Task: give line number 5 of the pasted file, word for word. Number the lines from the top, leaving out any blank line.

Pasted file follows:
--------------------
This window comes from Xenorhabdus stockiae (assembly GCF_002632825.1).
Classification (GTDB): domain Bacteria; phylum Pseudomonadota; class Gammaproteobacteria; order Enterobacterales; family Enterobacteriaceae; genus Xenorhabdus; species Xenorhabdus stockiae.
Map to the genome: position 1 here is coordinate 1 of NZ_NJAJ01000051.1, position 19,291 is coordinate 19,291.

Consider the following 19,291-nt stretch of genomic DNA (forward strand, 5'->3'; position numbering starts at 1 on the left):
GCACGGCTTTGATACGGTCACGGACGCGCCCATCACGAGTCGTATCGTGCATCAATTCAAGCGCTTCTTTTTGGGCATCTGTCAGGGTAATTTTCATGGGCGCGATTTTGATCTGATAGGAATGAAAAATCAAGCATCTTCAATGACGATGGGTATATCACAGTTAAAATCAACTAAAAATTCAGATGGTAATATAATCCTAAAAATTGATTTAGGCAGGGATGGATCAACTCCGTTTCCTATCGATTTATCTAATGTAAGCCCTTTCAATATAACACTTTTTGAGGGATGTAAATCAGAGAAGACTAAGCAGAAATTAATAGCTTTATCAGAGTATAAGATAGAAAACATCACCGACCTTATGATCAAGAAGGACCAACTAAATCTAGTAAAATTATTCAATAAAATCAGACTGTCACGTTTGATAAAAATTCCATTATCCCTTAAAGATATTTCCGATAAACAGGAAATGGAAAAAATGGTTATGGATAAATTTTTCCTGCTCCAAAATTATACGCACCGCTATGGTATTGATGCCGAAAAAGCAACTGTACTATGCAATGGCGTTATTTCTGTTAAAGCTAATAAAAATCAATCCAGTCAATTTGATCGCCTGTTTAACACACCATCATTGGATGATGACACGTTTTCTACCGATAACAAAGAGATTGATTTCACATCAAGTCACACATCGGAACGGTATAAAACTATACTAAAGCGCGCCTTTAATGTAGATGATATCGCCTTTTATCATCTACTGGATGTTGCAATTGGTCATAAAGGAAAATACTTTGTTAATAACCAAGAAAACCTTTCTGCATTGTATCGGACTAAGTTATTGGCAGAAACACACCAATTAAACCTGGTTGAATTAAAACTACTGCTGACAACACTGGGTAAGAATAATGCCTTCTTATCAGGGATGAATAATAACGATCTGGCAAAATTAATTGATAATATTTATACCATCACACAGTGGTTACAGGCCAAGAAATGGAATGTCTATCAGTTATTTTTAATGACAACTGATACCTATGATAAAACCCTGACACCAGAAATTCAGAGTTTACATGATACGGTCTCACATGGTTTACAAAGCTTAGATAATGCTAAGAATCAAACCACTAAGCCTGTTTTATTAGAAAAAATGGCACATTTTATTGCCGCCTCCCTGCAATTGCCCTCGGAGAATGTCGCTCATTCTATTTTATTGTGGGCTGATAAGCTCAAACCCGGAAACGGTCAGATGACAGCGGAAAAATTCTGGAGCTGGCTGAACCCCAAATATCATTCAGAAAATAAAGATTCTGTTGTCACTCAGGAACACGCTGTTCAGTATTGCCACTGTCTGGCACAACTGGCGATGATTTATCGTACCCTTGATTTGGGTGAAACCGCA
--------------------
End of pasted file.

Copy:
GCACGGCTTTGATACGGTCACGGACGCGCCCATCACGAGTCGTATCGTGCATCAATTCAAGCGCTTCTTTTTGGGCATCTGTCAGGGTAATTTTCATGGGCGCGATTTTGATCTGATAGGAATGAAAAATCAAGCATCTTCAATGACGATGGGTATATCACAGTTAAAATCAACTAAAAATTCAGATGGTAATATAATCCTAAAAATTGATTTAGGCAGGGATGGATCAACTCCGTTTCCTATCGATTTATCTAATGTAAGCCCTTTCAATATAACACTTTTTGAGGGATGTAAATCAGAGAAGACTAAGCAGAAATTAATAGCTTTATCAGAGTATAAGATAGAAAACATCACCGACCTTATGATCAAGAAGGACCAACTAAATCTAGTAAAATTATTCAATAAAATCAGACTGTCACGTTTGATAAAAATTCCATTATCCCTTAAAGATATTTCCGATAAACAGGAAATGGAAAAAATGGTTATGGATAAATTTTTCCTGCTCCAAAATTATACGCACCGCTATGGTATTGATGCCGAAAAAGCAACTGTACTATGCAATGGCGTTATTTCTGTTAAAGCTAATAAAAATCAATCCAGTCAATTTGATCGCCTGTTTAACACACCATCATTGGATGATGACACGTTTTCTACCGATAACAAAGAGATTGATTTCACATCAAGTCACACATCGGAACGGTATAAAACTATACTAAAGCGCGCCTTTAATGTAGATGATATCGCCTTTTATCATCTACTGGATGTTGCAATTGGTCATAAAGGAAAATACTTTGTTAATAACCAAGAAAACCTTTCTGCATTGTATCGGACTAAGTTATTGGCAGAAACACACCAATTAAACCTGGTTGAATTAAAACTACTGCTGACAACACTGGGTAAGAATAATGCCTTCTTATCAGGGATGAATAATAACGATCTGGCAAAATTAATTGATAATATTTATACCATCACACAGTGGTTACAGGCCAAGAAATGGAATGTCTATCAGTTATTTTTAATGACAACTGATACCTATGATAAAACCCTGACACCAGAAATTCAGAGTTTACATGATACGGTCTCACATGGTTTACAAAGCTTAGATAATGCTAAGAATCAAACCACTAAGCCTGTTTTATTAGAAAAAATGGCACATTTTATTGCCGCCTCCCTGCAATTGCCCTCGGAGAATGTCGCTCATTCTATTTTATTGTGGGCTGATAAGCTCAAACCCGGAAACGGTCAGATGACAGCGGAAAAATTCTGGAGCTGGCTGAACCCCAAATATCATTCAGAAAATAAAGATTCTGTTGTCACTCAGGAACACGCTGTTCAGTATTGCCACTGTCTGGCACAACTGGCGATGATTTATCGTACCCTTGATTTGGGTGAAACCGCA